For Cambodia, changes in diplomatic ties between China and Vietnam could generate both challenges and opportunities, Heimkhemra Suy writes.
As Cambodia’s biggest investor and donor, Beijing has established itself as Cambodia’s ‘steadfast friend’, and is looking to build a closer relationship between the two countries. Vietnam, on the other hand, Cambodia’s neighbour and historical ally, seems keen on maintaining the status quo. So what does this mean for Cambodia?
To answer this, Cambodian policymakers should consider the multiple future possibilities for relations between the country’s two neighbours. Then, they can design policy interventions to mitigate challenges and maximise opportunities in their strategic neighbourhood.
The first possibility is that Beijing and Hanoi embrace stronger ties. In this case, Cambodia might face challenges in terms of politics and security. According to some analysts, growing warmth between China and Cambodia reflects a calculated effort from Cambodia to reduce Vietnam’s influence. If Vietnam also strengthens its ties with China, this could create security or border issues for Cambodia.
To avoid this challenge, Cambodia should seek not to be overwhelmed by its alliance with Vietnam, and connect with other powers to balance out the proximity of Vietnam and the economic size of China. Thailand and the United States would be obvious choices.
Cambodia might also face an economic challenge in this case, being heavily reliant on China for economic activity. 43 per cent of foreign direct investment (FDI) in Cambodia in 2019 came from China, whose bilateral trade with Cambodia reached nine billion dollars in the same year. China also held around 42 per cent, or $9.6 billion, of Cambodia’s external debt.
By 2017, Cambodia received around $4.2 billion in loans and grants from China. If Sino-Vietnamese ties are strengthened, an economic threat for Cambodia might emerge in the form of FDI relocation from Cambodia to Vietnam.
Chinese investors are likely to invest in Vietnam rather than Cambodia because of the recent free trade agreement it signed with the European Union (EU), Vietnam’s economic proximity, size, and competitive labour resources and productivity. If this happens, Cambodia’s economy might be considerably impacted.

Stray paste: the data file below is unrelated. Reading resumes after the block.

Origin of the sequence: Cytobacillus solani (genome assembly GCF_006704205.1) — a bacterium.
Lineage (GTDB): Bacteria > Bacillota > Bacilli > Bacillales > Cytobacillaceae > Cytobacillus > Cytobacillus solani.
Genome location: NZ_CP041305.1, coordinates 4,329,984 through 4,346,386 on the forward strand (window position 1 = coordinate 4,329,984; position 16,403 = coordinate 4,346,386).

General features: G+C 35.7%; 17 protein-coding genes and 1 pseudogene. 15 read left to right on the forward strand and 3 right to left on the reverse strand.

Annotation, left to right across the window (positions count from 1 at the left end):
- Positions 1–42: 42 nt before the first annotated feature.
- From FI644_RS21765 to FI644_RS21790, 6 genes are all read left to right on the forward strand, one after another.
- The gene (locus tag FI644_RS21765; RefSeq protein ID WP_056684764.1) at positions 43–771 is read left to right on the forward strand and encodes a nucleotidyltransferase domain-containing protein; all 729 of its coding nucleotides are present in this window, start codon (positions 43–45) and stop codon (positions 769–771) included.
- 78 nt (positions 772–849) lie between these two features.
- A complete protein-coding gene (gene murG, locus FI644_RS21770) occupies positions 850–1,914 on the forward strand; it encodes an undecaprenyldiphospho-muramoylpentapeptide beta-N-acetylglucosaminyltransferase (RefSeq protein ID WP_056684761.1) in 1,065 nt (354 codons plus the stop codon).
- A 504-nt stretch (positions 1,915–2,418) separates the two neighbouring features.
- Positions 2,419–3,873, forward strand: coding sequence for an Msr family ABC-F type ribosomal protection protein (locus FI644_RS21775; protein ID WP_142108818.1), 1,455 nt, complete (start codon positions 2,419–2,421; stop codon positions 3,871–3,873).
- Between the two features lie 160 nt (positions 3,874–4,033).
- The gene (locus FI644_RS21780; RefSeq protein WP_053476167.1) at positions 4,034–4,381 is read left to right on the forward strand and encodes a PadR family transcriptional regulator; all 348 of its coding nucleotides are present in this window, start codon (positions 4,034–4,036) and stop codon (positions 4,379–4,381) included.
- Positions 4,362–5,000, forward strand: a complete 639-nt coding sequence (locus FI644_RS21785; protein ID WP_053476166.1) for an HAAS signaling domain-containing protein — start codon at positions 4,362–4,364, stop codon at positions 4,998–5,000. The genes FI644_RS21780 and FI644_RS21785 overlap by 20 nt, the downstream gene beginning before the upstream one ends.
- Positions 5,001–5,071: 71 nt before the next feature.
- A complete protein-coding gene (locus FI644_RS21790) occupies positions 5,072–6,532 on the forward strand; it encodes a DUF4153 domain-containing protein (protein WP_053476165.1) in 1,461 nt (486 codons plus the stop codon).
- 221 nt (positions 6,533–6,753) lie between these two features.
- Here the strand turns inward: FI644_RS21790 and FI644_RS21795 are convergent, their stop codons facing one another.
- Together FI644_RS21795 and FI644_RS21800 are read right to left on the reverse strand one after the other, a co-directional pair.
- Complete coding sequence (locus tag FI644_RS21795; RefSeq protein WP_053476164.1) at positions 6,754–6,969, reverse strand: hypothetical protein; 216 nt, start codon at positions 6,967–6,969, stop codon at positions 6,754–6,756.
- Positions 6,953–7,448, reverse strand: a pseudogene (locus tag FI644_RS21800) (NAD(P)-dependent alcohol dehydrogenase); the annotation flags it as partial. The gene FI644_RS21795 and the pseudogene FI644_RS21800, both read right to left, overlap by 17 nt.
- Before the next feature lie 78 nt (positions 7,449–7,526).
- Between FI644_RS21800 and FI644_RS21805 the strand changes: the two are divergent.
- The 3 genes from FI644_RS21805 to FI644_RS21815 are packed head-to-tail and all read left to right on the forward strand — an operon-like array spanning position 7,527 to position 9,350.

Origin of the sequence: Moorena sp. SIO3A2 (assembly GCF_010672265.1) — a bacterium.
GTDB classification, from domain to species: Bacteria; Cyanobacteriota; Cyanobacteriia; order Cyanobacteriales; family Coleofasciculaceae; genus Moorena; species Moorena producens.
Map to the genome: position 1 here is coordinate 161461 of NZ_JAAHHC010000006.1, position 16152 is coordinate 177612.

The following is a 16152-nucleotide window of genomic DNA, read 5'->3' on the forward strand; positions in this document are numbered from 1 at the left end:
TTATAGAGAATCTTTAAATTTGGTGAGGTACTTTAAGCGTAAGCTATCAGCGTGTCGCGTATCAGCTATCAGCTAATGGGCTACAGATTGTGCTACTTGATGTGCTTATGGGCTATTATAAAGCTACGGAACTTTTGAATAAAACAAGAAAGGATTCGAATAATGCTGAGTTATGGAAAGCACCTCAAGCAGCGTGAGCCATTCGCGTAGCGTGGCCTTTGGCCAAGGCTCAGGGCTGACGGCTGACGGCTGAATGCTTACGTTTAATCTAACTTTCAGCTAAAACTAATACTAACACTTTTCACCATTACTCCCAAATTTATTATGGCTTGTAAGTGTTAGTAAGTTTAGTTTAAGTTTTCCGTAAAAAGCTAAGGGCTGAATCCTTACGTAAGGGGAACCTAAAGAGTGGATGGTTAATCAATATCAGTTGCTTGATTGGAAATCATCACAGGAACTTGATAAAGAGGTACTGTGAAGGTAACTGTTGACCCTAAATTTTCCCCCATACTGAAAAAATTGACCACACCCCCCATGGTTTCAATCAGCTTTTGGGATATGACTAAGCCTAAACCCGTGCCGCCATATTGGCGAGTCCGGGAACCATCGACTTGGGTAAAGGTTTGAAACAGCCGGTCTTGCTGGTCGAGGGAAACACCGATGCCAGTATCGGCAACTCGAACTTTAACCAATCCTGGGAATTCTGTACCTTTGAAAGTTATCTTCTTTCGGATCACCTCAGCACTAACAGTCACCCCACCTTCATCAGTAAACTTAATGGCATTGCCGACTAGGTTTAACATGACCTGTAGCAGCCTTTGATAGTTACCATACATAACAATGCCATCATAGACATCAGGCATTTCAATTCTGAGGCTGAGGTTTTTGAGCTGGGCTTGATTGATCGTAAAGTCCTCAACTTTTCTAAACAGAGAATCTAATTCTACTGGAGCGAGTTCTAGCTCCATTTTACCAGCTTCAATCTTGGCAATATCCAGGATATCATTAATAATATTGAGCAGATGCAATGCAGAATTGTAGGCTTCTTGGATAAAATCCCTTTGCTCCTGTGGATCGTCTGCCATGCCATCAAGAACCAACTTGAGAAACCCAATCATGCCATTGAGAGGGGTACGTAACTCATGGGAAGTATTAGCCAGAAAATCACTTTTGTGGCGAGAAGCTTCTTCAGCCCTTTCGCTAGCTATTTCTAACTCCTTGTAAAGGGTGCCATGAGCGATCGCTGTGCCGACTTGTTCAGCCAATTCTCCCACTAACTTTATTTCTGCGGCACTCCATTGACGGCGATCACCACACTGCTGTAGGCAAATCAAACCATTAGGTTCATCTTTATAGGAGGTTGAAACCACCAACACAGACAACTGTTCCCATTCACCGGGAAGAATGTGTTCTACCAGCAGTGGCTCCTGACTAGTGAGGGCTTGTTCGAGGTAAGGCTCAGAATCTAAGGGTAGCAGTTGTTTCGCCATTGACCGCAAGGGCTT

To address this plausible economic challenge, Cambodia needs to diversify its sources of growth and trade partners, beginning with further improvements in investment conditions to attract investment from outside of China.
Still, with Chinese projects funding 70 per cent of Cambodia’s infrastructure, contributing to local jobs and paying Cambodia taxes impacting revenue, Cambodia should clearly continue working with China. But, in the future, it should steer prospective Chinese investors and money towards contributing to Cambodia’s development.
In particular, projects in industries that spread economic benefits through wages are critical to Cambodia’s long-term growth, like manufacturing and agriculture.
This is essential, given that between 2005 and 2017, 85 per cent of the $10 billion China spent in Cambodia was concentrated in the energy, natural resource, and real estate sectors.
The other possibility is that China and Vietnam’s relations go sour. In this scenario, China might further embrace Cambodia to alienate Vietnam, presenting major economic opportunities for Cambodia. China views Cambodia as a vital strategic partner who could help solidify Beijing’s interest in Southeast Asia, by providing food security, the supply of energy for crude oil and other mineral resources, and cheap labour.
Cambodia can also offer Chinese companies market access and preferential trade agreements to EU and ASEAN markets. For these reasons, Cambodia could be the best place for the relocation of Chinese investment in Vietnam, and in the case of a spat between the two countries the government must be ready to grab this opportunity.
Even if this doesn’t take place, Cambodia should consider steering its own Chinese investment into skill upgrades in the manufacturing of electronics, the automotive sector, and food processing, given that most of China’s FDI in Vietnam is invested the garment and construction sectors. Specialising in these areas would benefit Cambodia in the long term.
Despite this economic opportunity, Cambodia might face political challenges if Sino-Vietnam ties go sour. If Cambodia is pressured to take a side, it will be a zero-sum game for the country.
If this eventuates, neutrality is of the utmost importance for Cambodia, so it should continue to hedge between the two nations. Cambodia must avoid bandwagoning with China against Vietnam in seeking to maximise Cambodia’s economic, diplomatic, and political returns.
Regardless of what happens, Cambodia must remain genuinely neutral into the future and seek to diversify and grow its economy. However, it may only be able to do this with the help of another power, and a closer bond with other partner such as the United States, the EU, and Japan would be the necessary ingredient Cambodia needs to signal its intentions.
This may be difficult, but the most important question for Cambodia is whether its political leadership wants to diversify the country’s external relationships. If not, no amount of strategising will help. But if they do diversify, there is a way forward.